It’s important that we continue keep ourselves, our loved ones and community protected from COVID-19. In the information below we’ve outlined how to get tested, what to do if your are COVID-19 positive, how to get vaccinated and how to access any additional support you may need. We’ve also included special information for older people, those living with disabilities and immune compromised individuals, who are at higher risk of infection.

Please note: You can access COVID-19 vaccine information in-language here

How do I get tested?
Rapid Antigen Tests (RATs) should be everyone’s go-to testing option for COVID-19. Victoria’s mass PCR testing program for COVID-19 has now been scaled back, meaning that a positive RAT result is your official result and should be treated as such. PCR tests are only available to clinically vulnerable individuals and other at-risk groups and in specific circumstances which include:

  • If you are a household or close contact unable to access a rapid antigen test. You need to wear a face mask and travel by private vehicle if able to do so.
  • If you are not a contact, asymptomatic, and you test positive on a rapid antigen test, get a PCR test to confirm that result.
  • If you are a returned international traveller and have developed COVID-19 symptoms within 7 days of arriving in Australia. Visit Information for overseas travellers for more information.
  • If you are due to have surgery or a planned hospital stay.
  • If you are part of a targeted testing (screening) program across an industry or group.

The free rapid antigen tests program for eligible Victorians with disability has been extended to 30 September 2022.  All NDIS participants and disability support pensioners can pick up RATs at local state-run COVID-19 testing sites or by contacting their Disability Liaison Officer. Find out more here.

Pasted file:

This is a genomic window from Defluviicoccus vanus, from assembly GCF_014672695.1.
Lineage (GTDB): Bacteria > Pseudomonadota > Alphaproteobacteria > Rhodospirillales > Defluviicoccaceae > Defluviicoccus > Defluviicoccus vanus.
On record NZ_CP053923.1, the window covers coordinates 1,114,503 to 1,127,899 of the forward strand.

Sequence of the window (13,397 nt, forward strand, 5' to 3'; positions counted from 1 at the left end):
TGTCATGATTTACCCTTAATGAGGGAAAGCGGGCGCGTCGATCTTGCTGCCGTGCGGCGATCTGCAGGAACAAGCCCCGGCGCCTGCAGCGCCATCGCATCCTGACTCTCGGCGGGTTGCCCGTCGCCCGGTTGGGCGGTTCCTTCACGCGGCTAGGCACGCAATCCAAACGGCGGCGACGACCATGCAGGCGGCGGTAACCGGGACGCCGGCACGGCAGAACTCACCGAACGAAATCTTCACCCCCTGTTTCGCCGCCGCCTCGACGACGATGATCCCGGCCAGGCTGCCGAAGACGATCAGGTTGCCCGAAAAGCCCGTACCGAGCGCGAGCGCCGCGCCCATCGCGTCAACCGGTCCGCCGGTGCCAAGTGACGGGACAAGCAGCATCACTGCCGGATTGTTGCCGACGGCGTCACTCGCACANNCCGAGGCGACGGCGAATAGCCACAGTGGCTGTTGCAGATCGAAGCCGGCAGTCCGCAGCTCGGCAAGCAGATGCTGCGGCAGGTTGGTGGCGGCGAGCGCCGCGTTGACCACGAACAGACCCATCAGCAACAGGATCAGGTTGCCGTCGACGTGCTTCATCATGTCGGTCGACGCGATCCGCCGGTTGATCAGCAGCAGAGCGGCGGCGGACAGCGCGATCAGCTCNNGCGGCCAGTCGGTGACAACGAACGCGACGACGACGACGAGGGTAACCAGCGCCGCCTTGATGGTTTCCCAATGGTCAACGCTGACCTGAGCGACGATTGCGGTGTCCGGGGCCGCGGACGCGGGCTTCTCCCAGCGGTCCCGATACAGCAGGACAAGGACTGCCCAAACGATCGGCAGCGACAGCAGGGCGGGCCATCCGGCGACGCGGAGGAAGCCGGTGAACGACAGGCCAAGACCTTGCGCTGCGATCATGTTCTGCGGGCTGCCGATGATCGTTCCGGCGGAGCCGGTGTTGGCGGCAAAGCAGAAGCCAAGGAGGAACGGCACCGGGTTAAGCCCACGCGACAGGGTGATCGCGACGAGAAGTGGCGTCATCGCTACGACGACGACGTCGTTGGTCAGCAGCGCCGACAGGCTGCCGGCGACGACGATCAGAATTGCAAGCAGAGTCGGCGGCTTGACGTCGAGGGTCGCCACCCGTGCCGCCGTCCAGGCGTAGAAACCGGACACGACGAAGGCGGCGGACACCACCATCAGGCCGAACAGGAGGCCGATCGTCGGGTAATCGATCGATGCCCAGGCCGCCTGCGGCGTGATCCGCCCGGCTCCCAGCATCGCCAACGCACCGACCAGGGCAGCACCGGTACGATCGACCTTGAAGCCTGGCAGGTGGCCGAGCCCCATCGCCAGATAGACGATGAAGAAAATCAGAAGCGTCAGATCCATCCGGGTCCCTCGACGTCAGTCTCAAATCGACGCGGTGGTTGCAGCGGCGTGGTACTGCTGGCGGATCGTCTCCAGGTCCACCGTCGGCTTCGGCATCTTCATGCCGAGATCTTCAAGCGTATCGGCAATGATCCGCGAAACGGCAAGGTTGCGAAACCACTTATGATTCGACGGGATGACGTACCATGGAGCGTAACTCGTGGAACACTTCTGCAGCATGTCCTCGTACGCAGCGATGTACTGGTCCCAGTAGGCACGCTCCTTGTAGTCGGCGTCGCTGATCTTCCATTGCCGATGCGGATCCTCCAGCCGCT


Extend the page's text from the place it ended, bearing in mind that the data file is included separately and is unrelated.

If you would like to know more about COVID-19 testing, please visit the Victorian Government website here or call the 24/7 Coronavirus hotline on 1800 675 398.

What do I do if I test positive for COVID-19?
If you test positive on a RAT, you must report it online or by calling 1800 675 398 (press 0 for a translator). You must tell your household, household-like and social contacts if you test positive. A household-like contact is anyone you have spent more than four hours with in a house, care facility or accommodation. A social contact is anyone you have had 15 minutes of face-to-face contact with, or spent 2 hours with, in the same indoor space. If you worked onsite while infectious or your child attended school or childcare while infectious, you must inform your workplace or your child’s educational facility.

For most people, recovering from COVID-19 at home is the best option. Managing COVID-19 at home when you have mild symptoms ensures hospital beds are kept free for people who are seriously unwell and need urgent medical treatment. Eligible people who have COVID-19 can also access antivirals and other medicines to prevent them from getting so sick that they need to go to hospital. These medical treatments are also called early therapies, or antivirals, and can be life-saving. However, these medications do not replace vaccinations. Vaccinations are the best protection to protect you from becoming severely ill with COVID-19.